Blue Artichoke films dedicate themselves to portraying sex and sexuality in a real, emotional way. The best part about their films is how real everything feels, from the shy giggles, to struggling with more complex positions, it always feels like an experience that is close to something you’ve had in real life – which makes it all the more arousing. Award-winning, unmissable erotic cinema.

(Image courtesy of Aorta Films, from the film “W/hole”)

Aorta Films

Queer, intersectional, inclusive, sex-positive and all-round brilliant, Aorta Films is a site where you can find people with all kinds of genders, sexualities, bodies, desires and experiences. Beautifully shot, you can see how much these performers really like each other – so much so that it feels almost voyeurisitc! 

 

(Kali Sudhra & Jean Jumel in Spit It Up by Adriana Eskenazi. Image courtesy of Erika Lust Films)

XConfessions

Turning your sexual confessions into a reality for over a decade, Erika Lust, the Swedish indie adult filmmaker, has been making waves across the world with her XConfessions series. Making award-winning short films with high production values and beautiful performers and settings, XConfessions is by far the most popular indie adult cinema platform in the world. Lust also produces films by Guest Directors all over the globe, all of which are available on the site, including work from Bruce LaBruce, Poppy Sanchez and Sadie Lune.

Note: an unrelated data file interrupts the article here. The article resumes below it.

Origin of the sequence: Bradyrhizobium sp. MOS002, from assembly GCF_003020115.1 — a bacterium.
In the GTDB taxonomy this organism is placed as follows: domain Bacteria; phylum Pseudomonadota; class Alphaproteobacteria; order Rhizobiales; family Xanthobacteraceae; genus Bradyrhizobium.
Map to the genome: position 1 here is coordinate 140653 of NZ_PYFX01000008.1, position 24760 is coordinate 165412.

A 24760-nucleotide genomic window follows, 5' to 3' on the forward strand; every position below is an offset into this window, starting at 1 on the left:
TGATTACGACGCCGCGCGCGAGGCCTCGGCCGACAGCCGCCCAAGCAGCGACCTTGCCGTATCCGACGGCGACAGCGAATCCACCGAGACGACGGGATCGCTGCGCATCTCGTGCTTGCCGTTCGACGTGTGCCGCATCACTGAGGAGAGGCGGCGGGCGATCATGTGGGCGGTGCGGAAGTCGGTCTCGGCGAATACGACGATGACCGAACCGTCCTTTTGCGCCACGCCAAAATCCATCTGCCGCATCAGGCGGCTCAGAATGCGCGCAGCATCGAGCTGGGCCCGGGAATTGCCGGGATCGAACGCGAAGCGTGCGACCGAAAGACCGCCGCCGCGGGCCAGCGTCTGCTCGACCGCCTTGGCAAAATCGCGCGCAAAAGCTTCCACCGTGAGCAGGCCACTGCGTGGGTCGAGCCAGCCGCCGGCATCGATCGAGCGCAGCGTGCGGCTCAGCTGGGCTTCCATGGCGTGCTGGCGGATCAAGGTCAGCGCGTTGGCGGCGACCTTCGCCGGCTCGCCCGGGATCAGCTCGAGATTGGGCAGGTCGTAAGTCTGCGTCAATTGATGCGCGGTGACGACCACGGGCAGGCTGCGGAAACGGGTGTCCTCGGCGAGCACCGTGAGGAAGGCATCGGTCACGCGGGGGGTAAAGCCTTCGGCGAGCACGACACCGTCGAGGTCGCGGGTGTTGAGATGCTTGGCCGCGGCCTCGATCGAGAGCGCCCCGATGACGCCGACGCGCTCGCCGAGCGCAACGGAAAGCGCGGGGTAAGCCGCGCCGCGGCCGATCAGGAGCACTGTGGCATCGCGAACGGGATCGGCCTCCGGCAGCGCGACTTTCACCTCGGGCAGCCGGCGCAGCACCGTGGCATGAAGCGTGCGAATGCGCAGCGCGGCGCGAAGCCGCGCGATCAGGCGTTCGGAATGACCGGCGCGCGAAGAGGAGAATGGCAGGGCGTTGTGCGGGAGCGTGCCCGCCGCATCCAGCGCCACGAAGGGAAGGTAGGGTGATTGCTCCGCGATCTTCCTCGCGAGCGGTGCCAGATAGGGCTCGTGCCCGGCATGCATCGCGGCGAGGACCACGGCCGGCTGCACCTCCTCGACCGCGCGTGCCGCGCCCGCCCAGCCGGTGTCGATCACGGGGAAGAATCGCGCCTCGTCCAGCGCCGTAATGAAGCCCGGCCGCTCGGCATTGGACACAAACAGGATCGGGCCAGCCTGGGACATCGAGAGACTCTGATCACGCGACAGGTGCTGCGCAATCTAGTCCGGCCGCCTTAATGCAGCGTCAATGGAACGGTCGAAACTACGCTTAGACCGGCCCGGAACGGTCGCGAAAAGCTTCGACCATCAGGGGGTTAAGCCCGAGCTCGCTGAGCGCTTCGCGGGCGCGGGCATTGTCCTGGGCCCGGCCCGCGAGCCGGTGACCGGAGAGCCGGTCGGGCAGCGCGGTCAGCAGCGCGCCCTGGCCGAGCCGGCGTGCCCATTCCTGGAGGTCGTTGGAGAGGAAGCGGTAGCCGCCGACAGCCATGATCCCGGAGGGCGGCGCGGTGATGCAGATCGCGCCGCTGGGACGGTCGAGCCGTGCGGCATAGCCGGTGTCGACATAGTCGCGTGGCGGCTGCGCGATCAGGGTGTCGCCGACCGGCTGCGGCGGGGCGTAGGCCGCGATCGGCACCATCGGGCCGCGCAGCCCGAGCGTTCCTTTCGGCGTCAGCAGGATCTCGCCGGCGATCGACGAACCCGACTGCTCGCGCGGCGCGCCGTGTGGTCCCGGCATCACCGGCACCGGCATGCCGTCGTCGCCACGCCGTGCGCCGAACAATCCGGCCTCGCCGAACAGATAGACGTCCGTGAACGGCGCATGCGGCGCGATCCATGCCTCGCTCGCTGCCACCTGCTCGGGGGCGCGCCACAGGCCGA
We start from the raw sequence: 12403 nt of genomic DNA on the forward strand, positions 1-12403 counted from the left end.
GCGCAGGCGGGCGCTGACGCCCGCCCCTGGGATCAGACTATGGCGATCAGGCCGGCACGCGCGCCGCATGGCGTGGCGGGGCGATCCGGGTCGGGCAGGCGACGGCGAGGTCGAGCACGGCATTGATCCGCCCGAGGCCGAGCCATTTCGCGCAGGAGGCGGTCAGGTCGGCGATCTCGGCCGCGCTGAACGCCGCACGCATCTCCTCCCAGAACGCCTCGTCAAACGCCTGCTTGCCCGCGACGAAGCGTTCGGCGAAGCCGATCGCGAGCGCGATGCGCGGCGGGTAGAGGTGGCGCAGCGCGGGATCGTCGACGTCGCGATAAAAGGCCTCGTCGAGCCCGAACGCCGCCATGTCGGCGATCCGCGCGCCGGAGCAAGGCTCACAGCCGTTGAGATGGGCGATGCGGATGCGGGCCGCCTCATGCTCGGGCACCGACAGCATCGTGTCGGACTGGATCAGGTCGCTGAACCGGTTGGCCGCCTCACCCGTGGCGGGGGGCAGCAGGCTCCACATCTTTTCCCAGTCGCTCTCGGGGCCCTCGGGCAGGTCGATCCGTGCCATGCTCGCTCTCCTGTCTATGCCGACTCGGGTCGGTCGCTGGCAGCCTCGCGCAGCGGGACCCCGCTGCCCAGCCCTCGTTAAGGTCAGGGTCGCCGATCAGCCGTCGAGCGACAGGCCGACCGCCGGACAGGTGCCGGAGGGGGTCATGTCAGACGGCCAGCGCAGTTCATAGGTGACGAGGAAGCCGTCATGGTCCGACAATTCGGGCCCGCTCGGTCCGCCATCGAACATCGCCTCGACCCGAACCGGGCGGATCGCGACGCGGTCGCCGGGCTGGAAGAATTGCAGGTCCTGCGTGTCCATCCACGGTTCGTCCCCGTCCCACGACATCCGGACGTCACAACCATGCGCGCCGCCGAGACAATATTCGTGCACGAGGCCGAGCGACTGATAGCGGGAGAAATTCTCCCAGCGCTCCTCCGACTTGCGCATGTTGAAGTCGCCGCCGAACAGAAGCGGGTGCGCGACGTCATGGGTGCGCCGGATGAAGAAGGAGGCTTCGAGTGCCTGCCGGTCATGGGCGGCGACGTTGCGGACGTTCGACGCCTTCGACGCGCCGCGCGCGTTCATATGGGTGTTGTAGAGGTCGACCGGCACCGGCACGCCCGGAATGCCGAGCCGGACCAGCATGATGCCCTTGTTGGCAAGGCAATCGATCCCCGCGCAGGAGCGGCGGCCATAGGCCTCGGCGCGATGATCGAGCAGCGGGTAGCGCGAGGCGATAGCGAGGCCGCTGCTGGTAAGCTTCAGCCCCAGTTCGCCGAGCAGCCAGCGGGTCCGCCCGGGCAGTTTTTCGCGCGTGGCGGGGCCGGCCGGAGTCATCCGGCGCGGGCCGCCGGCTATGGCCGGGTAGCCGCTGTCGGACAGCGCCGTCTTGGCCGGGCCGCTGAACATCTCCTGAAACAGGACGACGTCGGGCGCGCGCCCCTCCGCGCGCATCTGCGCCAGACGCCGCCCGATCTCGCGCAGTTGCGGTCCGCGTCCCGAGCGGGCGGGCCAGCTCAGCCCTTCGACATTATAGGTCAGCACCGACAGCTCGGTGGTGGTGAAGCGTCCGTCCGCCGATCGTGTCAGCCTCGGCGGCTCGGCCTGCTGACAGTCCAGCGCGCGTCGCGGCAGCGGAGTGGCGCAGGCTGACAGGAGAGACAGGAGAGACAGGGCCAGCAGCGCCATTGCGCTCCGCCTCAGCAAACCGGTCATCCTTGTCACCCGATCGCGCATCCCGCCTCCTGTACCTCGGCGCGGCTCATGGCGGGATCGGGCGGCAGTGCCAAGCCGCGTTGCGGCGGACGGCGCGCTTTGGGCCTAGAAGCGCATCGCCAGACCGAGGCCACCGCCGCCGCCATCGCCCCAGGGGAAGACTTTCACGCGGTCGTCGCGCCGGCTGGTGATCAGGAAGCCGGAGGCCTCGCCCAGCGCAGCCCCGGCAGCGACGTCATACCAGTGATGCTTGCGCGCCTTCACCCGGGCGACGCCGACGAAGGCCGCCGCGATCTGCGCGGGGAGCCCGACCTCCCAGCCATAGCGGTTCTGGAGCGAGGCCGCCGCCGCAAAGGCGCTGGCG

So, do any catch your eye? Can you recommend some other feminist, empowering, ethical adult cinema? Leave us a comment below! And most importantly, emjoy… 

Extra reading for sex nerds:

Who Gets to be Sexy? – The New York Times

Why paying for porn makes you a better feminist – Cosmopolitan

Can there be good porn? – Stoya for the The New York Times

The future of female-led porn – Dazed

Just a girl? Your guide to (some) terms for gender & sexuality

Just a girl? Your guide to (some) terms for gender & sexuality

They, she, he or ze?

One of the first things you need to know about referring to someone with the right pronouns is that you should never assume – but if you get it wrong, it’s okay, it happens. Deliberately getting it wrong is not okay. Whatever their gender identity, a person who frequently is misgendered or referred to with the wrong pronouns will much prefer that you ask (politely) than assume. But this is different for everyone. Also remember that asking someone for their pronouns might unintentionally “out” them. If you’re in a group, maybe you can ask a friend of theirs what pronouns to use – or listen to how they refer to themselves. Whatever the case, isn’t it always better to make someone feel good, than not try at all? Often, those who are gender-fluid or non-binary use “they” and “them” pronouns as in English they are gender neutral. Some people use “ze” or “zey” too. You can also add an x, for example in womxn, Latinx, humxn.